Researchers at the Indian Institute of Technology have developed a method to detect COVID-19 which can significantly reduce the test cost making it affordable for large sections. The National Institute of Virology (NIV), Pune is in the process of validating this test on clinical samples. The "probe-free detection assay" developed by the researchers at the prestigious institute's Kusuma School of Biological Sciences has been optimised and tested for sensitivity at the research laboratories of the Institute. According to the team, considering the scale of the ongoing pandemic, development of indigenous kits is the need of the hour.
 
What
  1. The central government on 21 March 2020 recommended that the maximum charge for each COVID-19 test by private laboratories should not exceed Rs 4,500.
  2. All private laboratories which have NABL accreditation for real-time PCR SA for RNA virus will be allowed to conduct COVID-19 tests.
  3. According to the guidelines issued by the Indian Council of Medical Research (ICMR) for COVID-19 testing in private laboratories, which were notified by the Health Ministry on 21 March 2020 night.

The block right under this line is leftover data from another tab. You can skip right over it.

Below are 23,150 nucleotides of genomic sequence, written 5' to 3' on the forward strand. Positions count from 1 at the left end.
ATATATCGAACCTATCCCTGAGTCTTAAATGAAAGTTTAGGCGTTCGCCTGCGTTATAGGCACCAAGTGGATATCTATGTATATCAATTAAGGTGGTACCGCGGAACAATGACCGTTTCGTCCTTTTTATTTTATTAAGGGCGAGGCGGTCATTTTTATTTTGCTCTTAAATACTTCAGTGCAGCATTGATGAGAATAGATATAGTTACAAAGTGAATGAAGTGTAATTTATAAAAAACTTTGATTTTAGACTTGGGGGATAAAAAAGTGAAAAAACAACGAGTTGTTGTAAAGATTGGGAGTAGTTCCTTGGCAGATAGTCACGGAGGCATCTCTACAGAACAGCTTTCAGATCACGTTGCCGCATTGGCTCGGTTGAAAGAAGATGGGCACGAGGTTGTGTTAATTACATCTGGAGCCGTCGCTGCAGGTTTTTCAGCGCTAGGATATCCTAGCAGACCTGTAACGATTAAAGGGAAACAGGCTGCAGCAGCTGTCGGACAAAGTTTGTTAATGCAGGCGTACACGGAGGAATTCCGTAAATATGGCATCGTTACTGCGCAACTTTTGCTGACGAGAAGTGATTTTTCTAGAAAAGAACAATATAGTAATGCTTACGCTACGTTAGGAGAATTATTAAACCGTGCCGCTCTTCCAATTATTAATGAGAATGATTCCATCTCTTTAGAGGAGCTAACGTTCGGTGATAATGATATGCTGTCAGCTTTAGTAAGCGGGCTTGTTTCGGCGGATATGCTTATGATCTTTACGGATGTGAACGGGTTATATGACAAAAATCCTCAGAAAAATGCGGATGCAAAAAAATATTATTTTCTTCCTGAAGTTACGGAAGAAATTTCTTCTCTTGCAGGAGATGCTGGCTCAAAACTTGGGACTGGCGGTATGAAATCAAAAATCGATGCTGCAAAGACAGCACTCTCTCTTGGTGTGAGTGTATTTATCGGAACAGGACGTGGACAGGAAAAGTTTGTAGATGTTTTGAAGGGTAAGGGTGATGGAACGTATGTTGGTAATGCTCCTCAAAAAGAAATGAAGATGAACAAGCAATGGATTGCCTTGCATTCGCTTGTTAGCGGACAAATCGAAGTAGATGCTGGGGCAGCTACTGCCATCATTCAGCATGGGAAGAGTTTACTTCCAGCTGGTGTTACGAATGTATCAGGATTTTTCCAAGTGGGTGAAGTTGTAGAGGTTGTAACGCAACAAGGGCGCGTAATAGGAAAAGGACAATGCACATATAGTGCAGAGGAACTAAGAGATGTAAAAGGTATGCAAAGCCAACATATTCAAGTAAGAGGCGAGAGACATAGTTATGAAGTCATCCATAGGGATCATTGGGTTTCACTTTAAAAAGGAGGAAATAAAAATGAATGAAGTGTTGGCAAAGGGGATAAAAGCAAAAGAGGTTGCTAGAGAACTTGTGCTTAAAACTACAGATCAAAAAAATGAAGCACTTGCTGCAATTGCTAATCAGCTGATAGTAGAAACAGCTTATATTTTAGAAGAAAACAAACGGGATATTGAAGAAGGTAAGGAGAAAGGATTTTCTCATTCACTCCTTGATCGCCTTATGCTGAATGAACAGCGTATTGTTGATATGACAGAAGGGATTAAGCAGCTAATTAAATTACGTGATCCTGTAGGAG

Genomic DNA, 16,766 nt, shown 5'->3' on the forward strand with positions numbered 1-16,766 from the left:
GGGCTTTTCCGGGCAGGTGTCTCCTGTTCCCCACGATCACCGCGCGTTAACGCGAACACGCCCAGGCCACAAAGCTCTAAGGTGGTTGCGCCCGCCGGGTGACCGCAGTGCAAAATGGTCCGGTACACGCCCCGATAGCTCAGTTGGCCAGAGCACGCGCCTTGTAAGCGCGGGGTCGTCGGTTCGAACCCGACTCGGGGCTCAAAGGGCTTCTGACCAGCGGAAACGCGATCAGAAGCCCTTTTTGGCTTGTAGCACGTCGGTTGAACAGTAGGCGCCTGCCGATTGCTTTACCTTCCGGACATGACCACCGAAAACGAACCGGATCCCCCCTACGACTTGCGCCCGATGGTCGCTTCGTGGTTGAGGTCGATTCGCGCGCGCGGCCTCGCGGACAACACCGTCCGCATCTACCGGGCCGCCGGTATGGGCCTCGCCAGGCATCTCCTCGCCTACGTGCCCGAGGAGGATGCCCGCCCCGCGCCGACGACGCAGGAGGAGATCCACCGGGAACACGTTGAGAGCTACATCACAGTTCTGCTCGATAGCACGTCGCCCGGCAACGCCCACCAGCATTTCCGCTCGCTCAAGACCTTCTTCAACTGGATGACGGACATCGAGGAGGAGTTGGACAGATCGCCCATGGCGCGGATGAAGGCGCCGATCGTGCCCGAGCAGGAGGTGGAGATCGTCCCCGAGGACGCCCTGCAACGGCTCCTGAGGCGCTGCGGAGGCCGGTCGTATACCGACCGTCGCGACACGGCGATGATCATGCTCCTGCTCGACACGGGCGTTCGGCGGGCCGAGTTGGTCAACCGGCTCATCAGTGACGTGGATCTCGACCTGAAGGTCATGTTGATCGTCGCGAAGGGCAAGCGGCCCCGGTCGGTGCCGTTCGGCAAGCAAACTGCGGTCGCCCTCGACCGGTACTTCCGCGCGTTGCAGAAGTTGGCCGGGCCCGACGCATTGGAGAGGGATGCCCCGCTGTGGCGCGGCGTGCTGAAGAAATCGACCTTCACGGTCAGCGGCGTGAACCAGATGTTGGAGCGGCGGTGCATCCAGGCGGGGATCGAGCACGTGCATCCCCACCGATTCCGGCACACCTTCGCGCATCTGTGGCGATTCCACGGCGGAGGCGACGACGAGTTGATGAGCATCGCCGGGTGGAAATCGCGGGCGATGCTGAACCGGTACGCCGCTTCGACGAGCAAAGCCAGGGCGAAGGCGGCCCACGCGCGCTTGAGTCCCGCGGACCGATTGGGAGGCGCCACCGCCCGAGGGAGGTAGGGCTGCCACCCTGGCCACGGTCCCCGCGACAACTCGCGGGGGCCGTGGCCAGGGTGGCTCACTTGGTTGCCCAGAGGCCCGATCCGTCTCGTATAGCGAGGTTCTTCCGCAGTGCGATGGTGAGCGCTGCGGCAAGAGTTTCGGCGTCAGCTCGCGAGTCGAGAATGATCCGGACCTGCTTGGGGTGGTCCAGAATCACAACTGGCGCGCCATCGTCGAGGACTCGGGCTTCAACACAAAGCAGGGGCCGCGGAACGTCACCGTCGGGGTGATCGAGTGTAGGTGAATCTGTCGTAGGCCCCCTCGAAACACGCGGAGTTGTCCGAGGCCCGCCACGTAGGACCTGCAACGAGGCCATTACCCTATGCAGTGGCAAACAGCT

4. However, the team at IIT claims that their test can be performed at a much cheaper cost and hence will be affordable for the general public.
  5. Using comparative sequence analysis, we have identified unique regions in COVID-19. These unique regions are not present in other human coronaviruses providing an opportunity to specifically detect COVID-19.
  6. Once the NIV validates the assay, it can be quickly scaled up to meet the increasing need in our country.
Flashback
  1. The National Institute of Virology is one of the major Institutes of the Indian Council of Medical Research (ICMR)
  2. It was established at Pune, Maharashtra State in 1952 as Virus Research Centre (VRC) under the auspices of the ICMR and the Rockefeller Foundation (RF), USA. 
  3. It was an outcome of the global programme of the RF for investigating the Arthropod Borne viruses. 
  4. Since the studies on arboviruses and their arthropod vectors involve most of the basic principles and techniques of general virology, entomology and zoology, these viruses were also considered to be an ideal group, to begin with, for intensive training and research in virology in our country. 
  5. The RF withdrew its support in 1967 and since then the Institute is entirely funded by the ICMR.